- National enrollment continued to climb slowly in state-funded preschool programs in the 2015-16 school year, according to a new report by the National Institute for Early Education Research, with nearly 1.5 million children attending in total.
- The report found that nearly 5% of 3-year-olds and 32% of 4-year-olds were in state-funded preschool, and about half of the enrollment increase was due to competitive federal Preschool Development Grants. Five states and one program in Louisiana hit all 10 benchmarks for minimum state preschool quality standards, the report found.
- The total state funding for preschool programs stood at about $7.4 billion, an 8% increase in real dollars from the prior year, and California and Texas contributed to much of that increase pre-K funds rising by $200 million and $100 million, respectively.
It is important for educators and administrators to consider that although funding and enrollment in state-funded preschool programs has increased, it does not mean that those increases were uniform throughout the state. In rural areas, many often report that the concern is not necessarily one of program cost but of availability. As early childhood education continues to expand and as supporters continue to tout its benefits for children and the economy, research should also examine if the gap between rural and urban access to early childhood education is expanding because of a lack of program access in sparsely populated areas.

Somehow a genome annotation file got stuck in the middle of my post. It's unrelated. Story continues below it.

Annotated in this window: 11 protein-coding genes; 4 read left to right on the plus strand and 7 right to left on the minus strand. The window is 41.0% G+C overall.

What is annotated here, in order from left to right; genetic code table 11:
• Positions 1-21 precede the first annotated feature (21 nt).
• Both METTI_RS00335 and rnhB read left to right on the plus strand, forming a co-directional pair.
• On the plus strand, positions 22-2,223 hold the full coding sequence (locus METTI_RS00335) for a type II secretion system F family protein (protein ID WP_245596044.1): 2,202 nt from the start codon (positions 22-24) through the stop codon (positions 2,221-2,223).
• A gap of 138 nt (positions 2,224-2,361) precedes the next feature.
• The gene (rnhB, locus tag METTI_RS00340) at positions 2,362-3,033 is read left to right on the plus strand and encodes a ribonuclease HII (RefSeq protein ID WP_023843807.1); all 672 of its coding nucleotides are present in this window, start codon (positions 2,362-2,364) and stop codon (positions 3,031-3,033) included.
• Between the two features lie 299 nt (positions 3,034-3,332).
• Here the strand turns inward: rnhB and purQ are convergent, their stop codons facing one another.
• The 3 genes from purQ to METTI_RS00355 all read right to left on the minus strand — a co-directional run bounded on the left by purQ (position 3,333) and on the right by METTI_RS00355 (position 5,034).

Supporters consider early educational access to be key to solving many of the gaps in equity and achievement that occur later in academic careers. The spikes in funding are a sign that legislators are increasingly starting to concur, especially when one considers that pre-K has gone relatively shortchanged. Katharine Stevens, the American Enterprise Institute’s resident scholar on education policy studies, said that approximately 98% of state education funding goes to K-12.
However, with the release of President Donald Trump’s new budget, some supporters of early childhood education are concerned that students will suffer due to projected funding cuts. Taryn Morrissey, child care policy expert and co-author of "Cradle to Kindergarten," said the projected cuts to Medicaid and SNAP could burden students who may benefit from affordable and accessible pre-K and child care options.
“While the budget includes a plan for paid parental leave, available to both parents, the time allotted — 6 weeks — is too short, and the support it would provide to young families pales in comparison to what they will lose with the cuts in the rest of the budget,” Morrissey said. Educators must keep in mind that, even with increases in early childhood education funding, such gains could be offset by other detrimental cuts to vulnerable populations.